Cost reductions are critical for the survival of the North Sea oil industry

Cutting costs crucial for North Sea oil industry

High costs of operations make North Sea oil industry less competitive despite the region’s resources offering enough for more than 40 years of oil extraction.

In a report published today, multinational service firm PwC urged the sector to work towards significantly reducing costs, by billions of pounds, and seek a new vision and new ways of working in order to remain competitive.

Increasing costs were said to be a "defining feature of the UK North Sea oil industry", with the report warning these are "likely to rise still further" as firms try to extract the remaining oil and gas reserves.

"We believe the North Sea has a huge future, but there is much work still to be done to secure this value and cement its position as a global oil and gas hub,” said Kevin Reynard, PwC's office senior partner in Aberdeen.

"It's vital that we take a more strategic and integrated view to help extend the life of the North Sea – for everyone involved and for future generations. If we choose not to change, then we risk sleep-walking into an early sunset."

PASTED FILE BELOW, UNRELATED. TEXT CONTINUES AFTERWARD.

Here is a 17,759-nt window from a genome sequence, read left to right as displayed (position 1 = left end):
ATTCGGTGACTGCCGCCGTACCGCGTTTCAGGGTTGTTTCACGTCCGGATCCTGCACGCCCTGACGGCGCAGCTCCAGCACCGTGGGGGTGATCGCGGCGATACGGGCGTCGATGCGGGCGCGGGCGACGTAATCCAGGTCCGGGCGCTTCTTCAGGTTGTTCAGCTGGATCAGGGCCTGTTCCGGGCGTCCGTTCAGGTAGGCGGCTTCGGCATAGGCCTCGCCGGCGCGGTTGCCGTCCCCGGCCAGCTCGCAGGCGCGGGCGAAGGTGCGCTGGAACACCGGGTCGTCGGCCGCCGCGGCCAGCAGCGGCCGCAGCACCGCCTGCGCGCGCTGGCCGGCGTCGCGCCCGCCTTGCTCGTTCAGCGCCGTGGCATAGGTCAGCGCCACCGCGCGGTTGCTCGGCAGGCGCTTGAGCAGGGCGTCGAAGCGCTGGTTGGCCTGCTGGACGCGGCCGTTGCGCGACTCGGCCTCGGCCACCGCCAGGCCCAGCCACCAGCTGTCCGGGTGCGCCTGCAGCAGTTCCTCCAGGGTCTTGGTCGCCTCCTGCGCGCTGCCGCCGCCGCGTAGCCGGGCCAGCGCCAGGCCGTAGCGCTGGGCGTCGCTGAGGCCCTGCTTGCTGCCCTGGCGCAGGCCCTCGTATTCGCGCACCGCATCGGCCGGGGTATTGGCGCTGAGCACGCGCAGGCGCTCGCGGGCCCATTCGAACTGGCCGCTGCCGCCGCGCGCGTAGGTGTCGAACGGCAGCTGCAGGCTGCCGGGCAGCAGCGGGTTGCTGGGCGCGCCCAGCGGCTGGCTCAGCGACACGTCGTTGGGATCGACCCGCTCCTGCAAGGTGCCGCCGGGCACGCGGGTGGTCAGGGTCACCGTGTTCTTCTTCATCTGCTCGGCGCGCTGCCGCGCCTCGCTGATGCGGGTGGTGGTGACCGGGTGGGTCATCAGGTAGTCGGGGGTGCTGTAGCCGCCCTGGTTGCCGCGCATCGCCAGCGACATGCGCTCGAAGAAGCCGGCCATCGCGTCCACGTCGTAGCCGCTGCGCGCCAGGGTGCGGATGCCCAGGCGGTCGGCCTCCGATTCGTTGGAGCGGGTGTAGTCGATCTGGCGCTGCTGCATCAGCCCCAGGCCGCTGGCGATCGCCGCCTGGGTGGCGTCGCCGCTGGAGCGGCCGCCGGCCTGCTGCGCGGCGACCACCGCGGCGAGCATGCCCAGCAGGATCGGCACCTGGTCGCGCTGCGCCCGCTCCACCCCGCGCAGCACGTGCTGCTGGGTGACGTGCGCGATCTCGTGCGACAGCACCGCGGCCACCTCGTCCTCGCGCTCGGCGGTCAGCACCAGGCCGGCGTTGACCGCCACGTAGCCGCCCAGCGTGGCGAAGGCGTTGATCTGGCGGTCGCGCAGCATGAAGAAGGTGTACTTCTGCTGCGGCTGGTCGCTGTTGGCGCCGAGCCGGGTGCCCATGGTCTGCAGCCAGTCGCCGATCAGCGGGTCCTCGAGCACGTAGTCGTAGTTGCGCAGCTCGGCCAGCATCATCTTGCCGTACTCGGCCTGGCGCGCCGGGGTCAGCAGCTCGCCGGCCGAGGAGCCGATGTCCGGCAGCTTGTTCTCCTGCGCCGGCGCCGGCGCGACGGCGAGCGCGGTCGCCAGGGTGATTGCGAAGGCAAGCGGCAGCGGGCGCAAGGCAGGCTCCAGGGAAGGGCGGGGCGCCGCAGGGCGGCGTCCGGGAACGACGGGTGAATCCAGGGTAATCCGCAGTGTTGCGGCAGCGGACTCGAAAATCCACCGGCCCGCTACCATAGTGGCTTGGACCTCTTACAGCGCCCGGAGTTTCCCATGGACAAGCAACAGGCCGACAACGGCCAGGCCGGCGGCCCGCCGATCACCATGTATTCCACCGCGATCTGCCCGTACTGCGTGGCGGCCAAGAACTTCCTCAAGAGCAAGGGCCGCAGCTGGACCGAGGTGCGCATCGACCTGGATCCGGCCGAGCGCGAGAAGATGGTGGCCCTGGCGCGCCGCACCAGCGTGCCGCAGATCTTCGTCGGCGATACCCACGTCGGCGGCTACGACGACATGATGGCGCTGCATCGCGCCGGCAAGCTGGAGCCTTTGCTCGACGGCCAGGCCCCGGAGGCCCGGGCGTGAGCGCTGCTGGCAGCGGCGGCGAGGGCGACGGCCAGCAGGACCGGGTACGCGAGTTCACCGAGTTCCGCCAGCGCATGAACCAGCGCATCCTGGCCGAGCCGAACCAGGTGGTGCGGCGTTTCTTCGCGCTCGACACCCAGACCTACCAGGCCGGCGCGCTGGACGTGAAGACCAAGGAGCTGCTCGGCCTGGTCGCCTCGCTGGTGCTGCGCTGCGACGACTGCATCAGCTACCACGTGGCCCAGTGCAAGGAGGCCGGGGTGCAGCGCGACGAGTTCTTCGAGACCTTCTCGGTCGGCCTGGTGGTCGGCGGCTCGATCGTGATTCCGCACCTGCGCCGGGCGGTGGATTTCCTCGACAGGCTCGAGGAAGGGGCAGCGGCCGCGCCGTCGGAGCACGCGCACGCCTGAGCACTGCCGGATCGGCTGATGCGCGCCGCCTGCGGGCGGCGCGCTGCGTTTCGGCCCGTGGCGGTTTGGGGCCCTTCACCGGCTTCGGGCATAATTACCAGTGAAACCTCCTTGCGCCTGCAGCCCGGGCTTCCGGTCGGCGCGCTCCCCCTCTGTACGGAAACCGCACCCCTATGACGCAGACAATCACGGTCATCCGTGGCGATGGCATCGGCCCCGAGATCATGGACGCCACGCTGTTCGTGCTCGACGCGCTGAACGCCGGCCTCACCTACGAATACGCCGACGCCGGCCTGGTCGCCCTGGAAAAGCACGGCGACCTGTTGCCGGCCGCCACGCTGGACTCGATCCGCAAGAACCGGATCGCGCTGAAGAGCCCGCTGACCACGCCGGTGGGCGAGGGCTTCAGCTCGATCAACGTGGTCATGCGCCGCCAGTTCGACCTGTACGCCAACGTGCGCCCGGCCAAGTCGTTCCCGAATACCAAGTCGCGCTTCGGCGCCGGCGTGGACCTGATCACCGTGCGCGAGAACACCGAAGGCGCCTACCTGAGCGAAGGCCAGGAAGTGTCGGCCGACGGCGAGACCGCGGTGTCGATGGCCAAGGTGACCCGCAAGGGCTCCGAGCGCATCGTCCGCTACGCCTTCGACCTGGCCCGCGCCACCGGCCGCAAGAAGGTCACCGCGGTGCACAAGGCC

In the report, PwC proposes companies operating in the North Sea should work together and collaborate, which would enable them to plan and work more efficiently.

PwC estimates supply chain costs could be reduced by up to 10 per cent, boosting profitability by as much as £3bn, according to the report.

The company also urged the industry to grasp the "rich source of opportunity" that decommissioning offers, saying this could be worth about £35bn.

In support of the earlier call of Sir Ian Wood for a new strategic framework overseen by a newly created independent regulator, the report said the UK government needs to provide "strategic clarity" on taxation, with PwC's latest Northern Lights report warning a "lack of fiscal stability" risks damaging business.

"There is still a proliferation of new tax costs, several of which have arisen unexpectedly. We believe that government urgently needs to provide strategic clarity in this area so the industry can plan ahead. A lack of fiscal stability at this defining moment in the UK North Sea life has the potential to seriously damage business prospects within the sector," the report stated.

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